Photographs by Toni Tran
Let me begin by pointing out the obvious - I'm no pro runner. I can't reel off scientific facts, bar a few I've picked up along the way and I'm certainly not an expert on nutrition. However, what I do know is that roughly a year ago, when I began running, I couldn't even run the 1K to Dulwich park without needing to stop for breath. Now, I run 5K in a fairly steady 27 minutes - an improvement of almost 20 minutes from when I began. It's not always easy but I can slip on my trainers and go for a 10K run and be back indoors in under an hour without giving it much thought - just the thought of that would have made me laugh out loud a year ago.
Basically, what I'm trying to say is that if I can do it, so can you. There are things I wish I had thought about a little more when I began running - I knew nothing about shin splints, rolling foams or how the right trainers would make a world of difference. Here are my tips to get you up and out for the long run.
Invest In Your Running Kit
Get kit you feel good in. Look good, feel good, right? As I mentioned above, the right trainers really will change the way you run. Did you know that Nike has a gait analysis in London that analyses the way you run and matches you to your perfect running shoe? For those of us with larger boobs, a correctly fitted sports bra will stop you from getting a bad back. I'd recommend this one by Chantelle - it's so comfortable and I can honestly say the only sports bra where I've had no back pain at all to date. Running is strenous and a high impact sport on your joints and the right kit will help you look after your body.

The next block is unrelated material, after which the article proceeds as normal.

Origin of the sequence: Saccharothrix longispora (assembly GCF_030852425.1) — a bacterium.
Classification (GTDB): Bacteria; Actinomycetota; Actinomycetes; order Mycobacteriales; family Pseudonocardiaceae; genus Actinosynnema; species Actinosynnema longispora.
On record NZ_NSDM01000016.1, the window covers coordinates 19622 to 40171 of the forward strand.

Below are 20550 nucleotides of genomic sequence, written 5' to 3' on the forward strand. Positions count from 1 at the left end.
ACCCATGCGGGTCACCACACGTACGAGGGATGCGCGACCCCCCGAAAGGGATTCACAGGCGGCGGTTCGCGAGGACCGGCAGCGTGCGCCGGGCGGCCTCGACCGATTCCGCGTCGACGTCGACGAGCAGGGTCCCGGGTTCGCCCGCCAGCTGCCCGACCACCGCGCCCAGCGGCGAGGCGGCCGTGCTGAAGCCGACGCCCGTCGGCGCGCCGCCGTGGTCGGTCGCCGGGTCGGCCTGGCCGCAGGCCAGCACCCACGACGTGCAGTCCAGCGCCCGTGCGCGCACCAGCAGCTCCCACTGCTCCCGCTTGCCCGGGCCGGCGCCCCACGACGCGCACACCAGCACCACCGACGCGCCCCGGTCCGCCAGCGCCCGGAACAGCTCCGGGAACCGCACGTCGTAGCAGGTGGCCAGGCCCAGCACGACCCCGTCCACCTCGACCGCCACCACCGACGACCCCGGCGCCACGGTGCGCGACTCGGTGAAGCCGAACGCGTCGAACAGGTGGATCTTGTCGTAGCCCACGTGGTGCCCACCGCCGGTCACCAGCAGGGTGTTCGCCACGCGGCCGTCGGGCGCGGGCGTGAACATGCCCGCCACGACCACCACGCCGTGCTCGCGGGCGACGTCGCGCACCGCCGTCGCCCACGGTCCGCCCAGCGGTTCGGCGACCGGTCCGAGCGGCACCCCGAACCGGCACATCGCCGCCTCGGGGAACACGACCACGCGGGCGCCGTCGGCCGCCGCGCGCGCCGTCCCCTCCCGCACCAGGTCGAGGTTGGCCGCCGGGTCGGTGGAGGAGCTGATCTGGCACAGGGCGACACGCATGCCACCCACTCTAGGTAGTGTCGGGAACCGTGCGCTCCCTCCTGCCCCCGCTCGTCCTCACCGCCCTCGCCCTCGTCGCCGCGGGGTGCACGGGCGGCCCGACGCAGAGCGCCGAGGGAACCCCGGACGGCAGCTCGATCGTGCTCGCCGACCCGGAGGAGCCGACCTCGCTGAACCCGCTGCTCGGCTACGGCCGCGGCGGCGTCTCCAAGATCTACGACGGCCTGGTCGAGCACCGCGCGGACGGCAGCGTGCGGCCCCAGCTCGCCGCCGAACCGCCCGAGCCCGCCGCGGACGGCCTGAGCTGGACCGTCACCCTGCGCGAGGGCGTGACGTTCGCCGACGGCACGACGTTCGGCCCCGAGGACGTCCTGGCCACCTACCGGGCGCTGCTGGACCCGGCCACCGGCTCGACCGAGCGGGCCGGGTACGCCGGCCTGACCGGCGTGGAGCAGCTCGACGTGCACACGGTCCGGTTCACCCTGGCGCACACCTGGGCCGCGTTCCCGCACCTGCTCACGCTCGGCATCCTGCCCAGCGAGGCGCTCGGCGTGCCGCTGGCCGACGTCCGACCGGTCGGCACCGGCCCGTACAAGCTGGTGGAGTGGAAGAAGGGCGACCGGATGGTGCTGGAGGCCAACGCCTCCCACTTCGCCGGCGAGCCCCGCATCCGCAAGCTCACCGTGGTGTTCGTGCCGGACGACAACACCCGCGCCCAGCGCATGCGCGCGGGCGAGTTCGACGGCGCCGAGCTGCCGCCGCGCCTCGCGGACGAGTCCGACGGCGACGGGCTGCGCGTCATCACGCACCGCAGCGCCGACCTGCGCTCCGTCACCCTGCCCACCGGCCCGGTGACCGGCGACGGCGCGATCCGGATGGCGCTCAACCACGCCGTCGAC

Kit isn't cheap and it can be daunting spending a lot of money on kit when you start out but you're making all the more commitment to sticking to it if you do.
Get Over Yourself